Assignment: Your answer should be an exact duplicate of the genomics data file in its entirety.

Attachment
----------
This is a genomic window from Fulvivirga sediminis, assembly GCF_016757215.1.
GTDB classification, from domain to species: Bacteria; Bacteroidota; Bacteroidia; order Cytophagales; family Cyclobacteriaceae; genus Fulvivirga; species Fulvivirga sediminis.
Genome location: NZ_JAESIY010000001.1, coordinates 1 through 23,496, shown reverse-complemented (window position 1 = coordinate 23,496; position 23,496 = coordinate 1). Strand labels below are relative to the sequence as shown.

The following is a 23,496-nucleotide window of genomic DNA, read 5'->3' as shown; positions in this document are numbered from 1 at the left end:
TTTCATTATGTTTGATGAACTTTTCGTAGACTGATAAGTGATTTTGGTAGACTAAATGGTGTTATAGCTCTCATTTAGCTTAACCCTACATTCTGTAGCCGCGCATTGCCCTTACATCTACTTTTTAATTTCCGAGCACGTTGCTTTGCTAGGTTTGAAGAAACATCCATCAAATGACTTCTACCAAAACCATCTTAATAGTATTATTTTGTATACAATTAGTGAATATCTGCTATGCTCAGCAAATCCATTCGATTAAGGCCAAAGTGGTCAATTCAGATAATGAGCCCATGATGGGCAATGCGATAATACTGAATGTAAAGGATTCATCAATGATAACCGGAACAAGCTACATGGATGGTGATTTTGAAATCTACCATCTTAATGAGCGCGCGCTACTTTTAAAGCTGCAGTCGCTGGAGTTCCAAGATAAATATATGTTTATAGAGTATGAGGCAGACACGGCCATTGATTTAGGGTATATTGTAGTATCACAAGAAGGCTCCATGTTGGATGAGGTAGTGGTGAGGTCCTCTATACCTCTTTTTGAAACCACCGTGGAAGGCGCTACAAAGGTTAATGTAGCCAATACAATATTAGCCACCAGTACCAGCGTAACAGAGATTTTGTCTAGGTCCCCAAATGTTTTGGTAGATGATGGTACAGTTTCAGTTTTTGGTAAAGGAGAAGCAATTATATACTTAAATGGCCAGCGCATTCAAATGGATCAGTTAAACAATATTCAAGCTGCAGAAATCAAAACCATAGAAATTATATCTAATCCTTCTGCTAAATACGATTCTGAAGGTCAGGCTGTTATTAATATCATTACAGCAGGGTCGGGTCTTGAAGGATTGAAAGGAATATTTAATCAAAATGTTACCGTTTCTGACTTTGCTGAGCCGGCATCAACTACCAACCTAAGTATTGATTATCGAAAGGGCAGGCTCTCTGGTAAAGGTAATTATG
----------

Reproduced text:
This is a genomic window from Fulvivirga sediminis, assembly GCF_016757215.1.
GTDB classification, from domain to species: Bacteria; Bacteroidota; Bacteroidia; order Cytophagales; family Cyclobacteriaceae; genus Fulvivirga; species Fulvivirga sediminis.
Genome location: NZ_JAESIY010000001.1, coordinates 1 through 23,496, shown reverse-complemented (window position 1 = coordinate 23,496; position 23,496 = coordinate 1). Strand labels below are relative to the sequence as shown.

The following is a 23,496-nucleotide window of genomic DNA, read 5'->3' as shown; positions in this document are numbered from 1 at the left end:
TTTCATTATGTTTGATGAACTTTTCGTAGACTGATAAGTGATTTTGGTAGACTAAATGGTGTTATAGCTCTCATTTAGCTTAACCCTACATTCTGTAGCCGCGCATTGCCCTTACATCTACTTTTTAATTTCCGAGCACGTTGCTTTGCTAGGTTTGAAGAAACATCCATCAAATGACTTCTACCAAAACCATCTTAATAGTATTATTTTGTATACAATTAGTGAATATCTGCTATGCTCAGCAAATCCATTCGATTAAGGCCAAAGTGGTCAATTCAGATAATGAGCCCATGATGGGCAATGCGATAATACTGAATGTAAAGGATTCATCAATGATAACCGGAACAAGCTACATGGATGGTGATTTTGAAATCTACCATCTTAATGAGCGCGCGCTACTTTTAAAGCTGCAGTCGCTGGAGTTCCAAGATAAATATATGTTTATAGAGTATGAGGCAGACACGGCCATTGATTTAGGGTATATTGTAGTATCACAAGAAGGCTCCATGTTGGATGAGGTAGTGGTGAGGTCCTCTATACCTCTTTTTGAAACCACCGTGGAAGGCGCTACAAAGGTTAATGTAGCCAATACAATATTAGCCACCAGTACCAGCGTAACAGAGATTTTGTCTAGGTCCCCAAATGTTTTGGTAGATGATGGTACAGTTTCAGTTTTTGGTAAAGGAGAAGCAATTATATACTTAAATGGCCAGCGCATTCAAATGGATCAGTTAAACAATATTCAAGCTGCAGAAATCAAAACCATAGAAATTATATCTAATCCTTCTGCTAAATACGATTCTGAAGGTCAGGCTGTTATTAATATCATTACAGCAGGGTCGGGTCTTGAAGGATTGAAAGGAATATTTAATCAAAATGTTACCGTTTCTGACTTTGCTGAGCCGGCATCAACTACCAACCTAAGTATTGATTATCGAAAGGGCAGGCTCTCTGGTAAAGGTAATTATG